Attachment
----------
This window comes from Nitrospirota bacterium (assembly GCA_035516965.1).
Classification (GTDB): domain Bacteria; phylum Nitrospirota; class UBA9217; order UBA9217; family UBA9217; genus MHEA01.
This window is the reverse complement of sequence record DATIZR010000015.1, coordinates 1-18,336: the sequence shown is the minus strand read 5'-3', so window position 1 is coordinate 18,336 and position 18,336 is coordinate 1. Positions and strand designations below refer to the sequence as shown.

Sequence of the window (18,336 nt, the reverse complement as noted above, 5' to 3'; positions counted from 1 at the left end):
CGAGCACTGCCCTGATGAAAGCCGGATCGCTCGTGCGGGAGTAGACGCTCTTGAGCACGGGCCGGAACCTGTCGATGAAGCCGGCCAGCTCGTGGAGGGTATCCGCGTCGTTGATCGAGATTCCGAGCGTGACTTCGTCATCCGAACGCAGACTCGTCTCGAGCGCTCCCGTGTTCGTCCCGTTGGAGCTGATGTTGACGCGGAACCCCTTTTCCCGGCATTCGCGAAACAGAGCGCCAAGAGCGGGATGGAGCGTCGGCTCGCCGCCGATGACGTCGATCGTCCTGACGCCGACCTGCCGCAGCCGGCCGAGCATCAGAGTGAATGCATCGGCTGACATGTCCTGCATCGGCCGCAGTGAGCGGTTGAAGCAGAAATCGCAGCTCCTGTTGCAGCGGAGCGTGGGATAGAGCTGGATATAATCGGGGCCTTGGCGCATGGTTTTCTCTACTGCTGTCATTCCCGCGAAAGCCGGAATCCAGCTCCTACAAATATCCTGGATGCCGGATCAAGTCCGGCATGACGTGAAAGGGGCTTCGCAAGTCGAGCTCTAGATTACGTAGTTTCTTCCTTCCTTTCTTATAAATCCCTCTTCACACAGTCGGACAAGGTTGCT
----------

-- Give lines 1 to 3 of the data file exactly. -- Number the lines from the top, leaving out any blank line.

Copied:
This window comes from Nitrospirota bacterium (assembly GCA_035516965.1).
Classification (GTDB): domain Bacteria; phylum Nitrospirota; class UBA9217; order UBA9217; family UBA9217; genus MHEA01.
This window is the reverse complement of sequence record DATIZR010000015.1, coordinates 1-18,336: the sequence shown is the minus strand read 5'-3', so window position 1 is coordinate 18,336 and position 18,336 is coordinate 1. Positions and strand designations below refer to the sequence as shown.